Murphy, Sam. “Skiing vs Snowboarding.” The Guardian, Guardian News and Media, 22 Dec. 2007, www.theguardian.com/theguardian/2007/dec/22/weekend7.weekend11.

In this article the author discusses the physical effects of snowboarding and skiing on the human body. Skiing really targets the thighs, bottom and hips, building strong, toned muscles. The steeper the slope, the higher the muscular activity particularly in the thighs. Snowboarding is more of a whole-body sport. The calves and shins work hard to facilitate the “heel-toe” motion but the lower back and abdominals work hard to rotate the torso. Skiing is a technical sport, and the fact that your feet can move independently means you need good coordination, body awareness and muscular control. Even so, you should grasp the basics in a few days. You can quickly become a good snowboarder. There’s less equipment to get to grips with and you can get away with mistakes more easily.Once you get it, you’ll be able to take on the mountain. Both sports involve repeated brief bouts of intense effort. It’s quite possible to use well in excess of 1,000 calories during a day on the slopes. Snowboarding gets the edge on skiing. An average man would burn approximately 20 calories more snowboarding than skiing. As a snowboarder, you are constantly active. In skiing German research shows that good core stability is needed to keep the upper body still while the legs move beneath. A stable core also helps you remain balanced. In snowboarding correct technique requires strong rotational control of the trunk. Core muscles provide the power to turn and keep the body upright. Strong abs help you maneuver your board when you get up after a fall. If you’ve got creaky knees, or dread getting them, skiing may not be ideal.”Torsional”, or twisting, forces can be high – knee problems account for a significant number of all skiing injuries. Knee injuries are far less common in snowboarding. Having both feet attached to the same surface reduces the scope for twisting, and falls tend to land you on your bottom, rather than your knees.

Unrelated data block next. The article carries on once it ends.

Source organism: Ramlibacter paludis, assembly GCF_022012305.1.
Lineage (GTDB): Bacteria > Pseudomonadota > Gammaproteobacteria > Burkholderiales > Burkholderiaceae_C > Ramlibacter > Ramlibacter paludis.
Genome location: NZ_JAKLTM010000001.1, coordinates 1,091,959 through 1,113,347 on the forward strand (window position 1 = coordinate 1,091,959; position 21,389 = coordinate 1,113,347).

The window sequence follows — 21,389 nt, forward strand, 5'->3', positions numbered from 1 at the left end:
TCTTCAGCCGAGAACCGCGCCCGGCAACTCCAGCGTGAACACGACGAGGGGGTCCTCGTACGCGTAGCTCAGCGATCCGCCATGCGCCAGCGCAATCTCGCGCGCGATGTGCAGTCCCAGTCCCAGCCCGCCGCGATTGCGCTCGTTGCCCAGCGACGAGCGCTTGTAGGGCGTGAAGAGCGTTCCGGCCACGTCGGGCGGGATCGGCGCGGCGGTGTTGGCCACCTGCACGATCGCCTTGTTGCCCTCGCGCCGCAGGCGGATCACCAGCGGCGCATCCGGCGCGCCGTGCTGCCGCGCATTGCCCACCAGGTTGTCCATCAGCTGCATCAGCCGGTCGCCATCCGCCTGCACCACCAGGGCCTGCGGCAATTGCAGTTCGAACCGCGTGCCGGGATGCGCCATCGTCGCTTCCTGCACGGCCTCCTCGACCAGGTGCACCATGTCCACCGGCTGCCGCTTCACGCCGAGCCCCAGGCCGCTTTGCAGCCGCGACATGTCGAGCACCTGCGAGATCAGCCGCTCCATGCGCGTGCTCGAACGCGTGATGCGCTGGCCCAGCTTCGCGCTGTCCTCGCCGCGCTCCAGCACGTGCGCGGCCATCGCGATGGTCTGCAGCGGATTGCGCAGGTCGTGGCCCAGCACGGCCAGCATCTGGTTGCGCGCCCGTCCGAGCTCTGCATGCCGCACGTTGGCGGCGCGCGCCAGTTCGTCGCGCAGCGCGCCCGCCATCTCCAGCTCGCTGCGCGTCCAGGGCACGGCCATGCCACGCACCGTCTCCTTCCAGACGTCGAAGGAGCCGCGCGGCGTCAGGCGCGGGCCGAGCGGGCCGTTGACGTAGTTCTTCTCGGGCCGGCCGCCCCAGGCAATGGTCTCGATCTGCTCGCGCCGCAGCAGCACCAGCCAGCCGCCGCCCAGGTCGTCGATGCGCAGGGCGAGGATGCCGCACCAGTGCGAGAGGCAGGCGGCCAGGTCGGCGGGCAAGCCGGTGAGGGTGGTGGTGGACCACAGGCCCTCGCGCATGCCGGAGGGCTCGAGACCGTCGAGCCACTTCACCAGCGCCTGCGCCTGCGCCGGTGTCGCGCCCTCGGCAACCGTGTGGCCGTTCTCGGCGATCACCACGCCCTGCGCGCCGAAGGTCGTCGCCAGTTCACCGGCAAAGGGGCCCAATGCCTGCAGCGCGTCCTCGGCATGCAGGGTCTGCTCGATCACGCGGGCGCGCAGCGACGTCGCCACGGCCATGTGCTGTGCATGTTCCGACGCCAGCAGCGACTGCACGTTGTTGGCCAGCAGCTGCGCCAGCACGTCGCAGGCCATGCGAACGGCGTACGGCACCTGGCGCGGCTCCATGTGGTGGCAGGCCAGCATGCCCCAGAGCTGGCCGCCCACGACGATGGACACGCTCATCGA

Overall the data presented in this article puts skiing and snowboarding on par with each other as far as physical exertion and potential risk of injury. The fact that skiing is easier to learn should be a factor in why young people would lean towards learning to ski or why parents would have their child learn to ski rather than snowboard. This article does claim that a snowboarder is at lower risk for knee injury but it is harder to learn but once you get the hang of it you can ride almost the whole mountain. Because snowboarding is somewhat of a generational hobby that involves a generation that is getting to old to be on the mountain it can be inferred that many parents who snowboard will teach their children to snowboard. And since in snowboarding there is a lower risk of serious injury dependent of course upon the amount of risk individuals face by their own choice, as well as the fact that it is slightly easier to become proficient at it is difficult to say that skiing could overshadow snowboarding but that is what statistics have been showing at the present time.

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CC BY-SA 4.0 Gale Skiing vs Snowboarding by Max is licensed under a Creative Commons Attribution-ShareAlike 4.0 International License.

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